You know those pin art toys that take an impression of your hand or face? I Like to Make Stuff built a super-sized version of the plaything for their Maker Alliance pal Mark Rober to put in his new offices. He used large sheets of PVC, insulation foam, and 1000 PEX tubes to create the structure and its pins.
Exploring Alternatives takes us on a tour of one of the coolest tiny houses we’ve ever seen. Created by Repère Boréal, the Uhu is a 200-sq.ft. steel home that floats 40 feet in the air. After ascending a spiral staircase, occupants cross a bridge in the trees to enter the 1-bedroom home. Inside, it has a kitchen, bathroom, and a desk.
Adam from North of the Border continues to sculpt a horrifying series of pop culture characters with pointy teeth. This time, he took Nintendo’s Kirby and turned the vacuum-powered pink puffball into something straight out of DOOM, bestowing the creature with a set of choppers only a dentist could love… and skin-ripping claws.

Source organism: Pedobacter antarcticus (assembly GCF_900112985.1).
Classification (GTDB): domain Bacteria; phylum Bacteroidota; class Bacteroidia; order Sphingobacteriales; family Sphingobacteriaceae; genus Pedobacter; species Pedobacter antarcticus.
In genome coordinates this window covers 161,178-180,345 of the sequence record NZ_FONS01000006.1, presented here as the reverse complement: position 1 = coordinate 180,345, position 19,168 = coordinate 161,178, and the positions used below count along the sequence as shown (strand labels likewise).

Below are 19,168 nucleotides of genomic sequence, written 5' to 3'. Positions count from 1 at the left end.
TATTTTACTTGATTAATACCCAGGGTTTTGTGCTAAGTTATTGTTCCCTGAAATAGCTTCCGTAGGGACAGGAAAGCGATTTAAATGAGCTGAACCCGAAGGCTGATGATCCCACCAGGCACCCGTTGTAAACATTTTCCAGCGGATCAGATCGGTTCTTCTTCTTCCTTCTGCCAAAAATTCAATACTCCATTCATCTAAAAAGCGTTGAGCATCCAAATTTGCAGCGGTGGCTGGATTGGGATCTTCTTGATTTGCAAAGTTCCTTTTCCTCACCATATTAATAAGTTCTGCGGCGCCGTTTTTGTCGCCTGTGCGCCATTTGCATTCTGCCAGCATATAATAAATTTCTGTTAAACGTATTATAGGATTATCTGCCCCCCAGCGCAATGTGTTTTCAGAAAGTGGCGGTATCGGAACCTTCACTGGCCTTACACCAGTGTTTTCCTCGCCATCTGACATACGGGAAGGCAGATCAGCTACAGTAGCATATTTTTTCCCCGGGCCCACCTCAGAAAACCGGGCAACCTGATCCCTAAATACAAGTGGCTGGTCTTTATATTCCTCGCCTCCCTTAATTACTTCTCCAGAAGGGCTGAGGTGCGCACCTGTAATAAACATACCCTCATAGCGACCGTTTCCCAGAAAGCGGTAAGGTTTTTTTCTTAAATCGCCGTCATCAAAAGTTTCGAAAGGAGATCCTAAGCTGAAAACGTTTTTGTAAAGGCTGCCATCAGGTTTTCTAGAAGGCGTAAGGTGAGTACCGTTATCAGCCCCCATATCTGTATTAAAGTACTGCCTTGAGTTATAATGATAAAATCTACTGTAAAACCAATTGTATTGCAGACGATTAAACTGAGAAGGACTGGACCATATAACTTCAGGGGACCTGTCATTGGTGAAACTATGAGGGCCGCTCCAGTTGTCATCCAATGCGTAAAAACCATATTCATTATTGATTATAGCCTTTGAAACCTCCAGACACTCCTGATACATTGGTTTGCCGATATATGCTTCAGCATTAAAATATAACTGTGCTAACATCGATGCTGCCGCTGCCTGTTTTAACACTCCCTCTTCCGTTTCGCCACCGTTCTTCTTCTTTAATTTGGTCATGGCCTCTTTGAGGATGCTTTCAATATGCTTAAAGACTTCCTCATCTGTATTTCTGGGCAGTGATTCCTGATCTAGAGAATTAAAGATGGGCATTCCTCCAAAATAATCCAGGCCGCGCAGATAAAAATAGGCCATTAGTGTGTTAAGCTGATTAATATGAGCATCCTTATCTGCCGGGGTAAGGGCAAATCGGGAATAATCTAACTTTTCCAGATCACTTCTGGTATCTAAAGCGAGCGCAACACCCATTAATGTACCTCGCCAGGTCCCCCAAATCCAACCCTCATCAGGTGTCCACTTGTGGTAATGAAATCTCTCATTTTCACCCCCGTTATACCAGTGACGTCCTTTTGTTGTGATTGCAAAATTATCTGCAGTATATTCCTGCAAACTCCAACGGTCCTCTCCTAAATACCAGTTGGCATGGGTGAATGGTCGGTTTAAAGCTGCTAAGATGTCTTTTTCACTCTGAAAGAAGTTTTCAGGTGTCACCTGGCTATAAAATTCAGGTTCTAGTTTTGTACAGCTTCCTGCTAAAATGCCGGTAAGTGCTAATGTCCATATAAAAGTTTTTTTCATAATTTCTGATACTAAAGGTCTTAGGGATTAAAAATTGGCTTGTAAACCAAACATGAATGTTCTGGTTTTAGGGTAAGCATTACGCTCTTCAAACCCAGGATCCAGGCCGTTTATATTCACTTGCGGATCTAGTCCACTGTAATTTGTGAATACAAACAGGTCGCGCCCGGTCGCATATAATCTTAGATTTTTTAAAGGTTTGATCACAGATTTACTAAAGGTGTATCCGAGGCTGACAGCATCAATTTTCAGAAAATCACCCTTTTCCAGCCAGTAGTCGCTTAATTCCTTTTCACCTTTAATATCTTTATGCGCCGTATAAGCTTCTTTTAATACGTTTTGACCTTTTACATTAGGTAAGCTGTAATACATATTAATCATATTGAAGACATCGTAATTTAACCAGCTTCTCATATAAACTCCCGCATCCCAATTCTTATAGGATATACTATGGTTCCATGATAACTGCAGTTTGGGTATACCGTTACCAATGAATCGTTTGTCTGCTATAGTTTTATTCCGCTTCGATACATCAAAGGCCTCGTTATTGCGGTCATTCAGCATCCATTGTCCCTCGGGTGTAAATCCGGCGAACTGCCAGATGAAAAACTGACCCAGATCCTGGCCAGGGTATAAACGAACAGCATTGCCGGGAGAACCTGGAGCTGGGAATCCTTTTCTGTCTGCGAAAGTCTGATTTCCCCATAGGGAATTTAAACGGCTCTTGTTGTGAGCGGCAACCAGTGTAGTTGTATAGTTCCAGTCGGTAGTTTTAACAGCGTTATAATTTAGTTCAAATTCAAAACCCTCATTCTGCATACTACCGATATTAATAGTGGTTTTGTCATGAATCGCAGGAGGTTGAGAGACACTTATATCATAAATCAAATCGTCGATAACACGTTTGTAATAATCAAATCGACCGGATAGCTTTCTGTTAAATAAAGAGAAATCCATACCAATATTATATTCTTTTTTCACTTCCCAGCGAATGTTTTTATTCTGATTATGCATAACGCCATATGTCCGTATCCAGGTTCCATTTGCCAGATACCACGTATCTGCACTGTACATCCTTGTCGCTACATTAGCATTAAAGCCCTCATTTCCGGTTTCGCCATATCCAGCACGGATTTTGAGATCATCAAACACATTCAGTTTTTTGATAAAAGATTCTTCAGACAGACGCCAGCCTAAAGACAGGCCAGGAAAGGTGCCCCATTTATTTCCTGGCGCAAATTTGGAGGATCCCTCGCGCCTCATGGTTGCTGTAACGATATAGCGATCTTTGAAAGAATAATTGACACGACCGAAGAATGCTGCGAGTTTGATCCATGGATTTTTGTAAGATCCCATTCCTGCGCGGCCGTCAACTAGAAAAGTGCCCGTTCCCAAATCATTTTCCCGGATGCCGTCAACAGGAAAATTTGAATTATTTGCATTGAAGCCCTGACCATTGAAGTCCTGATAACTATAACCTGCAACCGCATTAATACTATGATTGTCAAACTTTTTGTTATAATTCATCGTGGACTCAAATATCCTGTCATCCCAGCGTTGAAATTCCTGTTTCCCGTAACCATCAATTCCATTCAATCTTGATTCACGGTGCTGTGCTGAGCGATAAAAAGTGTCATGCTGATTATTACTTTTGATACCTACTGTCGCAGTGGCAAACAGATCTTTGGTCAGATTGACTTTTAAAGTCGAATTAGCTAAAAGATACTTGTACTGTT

Devon of MechanicalFiend is an expert at making detailed models and dioramas. She builds them from paperboard, cardstock, foam board, and popsicle sticks. To get us in the mood for her amazing miniature of Jack Skellington’s house from The Nightmare Before Christmas, she kicks things off with a little musical number.
If you’ve ever wondered how they make the wire mesh material used in screens for doors and windows, wonder no longer. This video from Hebei Kaiye Machinery Equipment Co. shows us how a computer-controlled machine takes thousands of strands of stainless steel wire and weaves them into a screen pattern.
You can find all sorts of great household items and furniture at IKEA. But if you ignore the assembly instructions and make up your own, it’s possible to hack together stuff that’s not in their catalog. Tchiks guitars shows us how he used wood from various things from IKEA and turned them into a great-sounding electric guitar.